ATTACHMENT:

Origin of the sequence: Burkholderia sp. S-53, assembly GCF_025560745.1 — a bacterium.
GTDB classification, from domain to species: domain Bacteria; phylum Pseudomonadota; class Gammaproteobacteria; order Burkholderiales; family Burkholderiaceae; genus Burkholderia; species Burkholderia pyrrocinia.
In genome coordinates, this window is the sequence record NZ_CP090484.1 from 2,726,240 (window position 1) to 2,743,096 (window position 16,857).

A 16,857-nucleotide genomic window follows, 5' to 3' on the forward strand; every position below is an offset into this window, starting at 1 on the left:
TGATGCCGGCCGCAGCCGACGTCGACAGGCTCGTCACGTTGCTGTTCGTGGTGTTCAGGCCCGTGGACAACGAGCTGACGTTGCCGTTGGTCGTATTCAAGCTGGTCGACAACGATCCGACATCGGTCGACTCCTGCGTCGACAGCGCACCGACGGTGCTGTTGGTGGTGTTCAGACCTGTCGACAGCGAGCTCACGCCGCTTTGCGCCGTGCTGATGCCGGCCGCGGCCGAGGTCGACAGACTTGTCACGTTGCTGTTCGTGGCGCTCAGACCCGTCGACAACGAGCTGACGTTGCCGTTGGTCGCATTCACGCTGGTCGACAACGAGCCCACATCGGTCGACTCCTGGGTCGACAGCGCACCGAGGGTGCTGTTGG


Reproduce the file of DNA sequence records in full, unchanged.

Origin of the sequence: Burkholderia sp. S-53, assembly GCF_025560745.1 — a bacterium.
GTDB classification, from domain to species: domain Bacteria; phylum Pseudomonadota; class Gammaproteobacteria; order Burkholderiales; family Burkholderiaceae; genus Burkholderia; species Burkholderia pyrrocinia.
In genome coordinates, this window is the sequence record NZ_CP090484.1 from 2,726,240 (window position 1) to 2,743,096 (window position 16,857).

A 16,857-nucleotide genomic window follows, 5' to 3' on the forward strand; every position below is an offset into this window, starting at 1 on the left:
TGATGCCGGCCGCAGCCGACGTCGACAGGCTCGTCACGTTGCTGTTCGTGGTGTTCAGGCCCGTGGACAACGAGCTGACGTTGCCGTTGGTCGTATTCAAGCTGGTCGACAACGATCCGACATCGGTCGACTCCTGCGTCGACAGCGCACCGACGGTGCTGTTGGTGGTGTTCAGACCTGTCGACAGCGAGCTCACGCCGCTTTGCGCCGTGCTGATGCCGGCCGCGGCCGAGGTCGACAGACTTGTCACGTTGCTGTTCGTGGCGCTCAGACCCGTCGACAACGAGCTGACGTTGCCGTTGGTCGCATTCACGCTGGTCGACAACGAGCCCACATCGGTCGACTCCTGGGTCGACAGCGCACCGAGGGTGCTGTTGG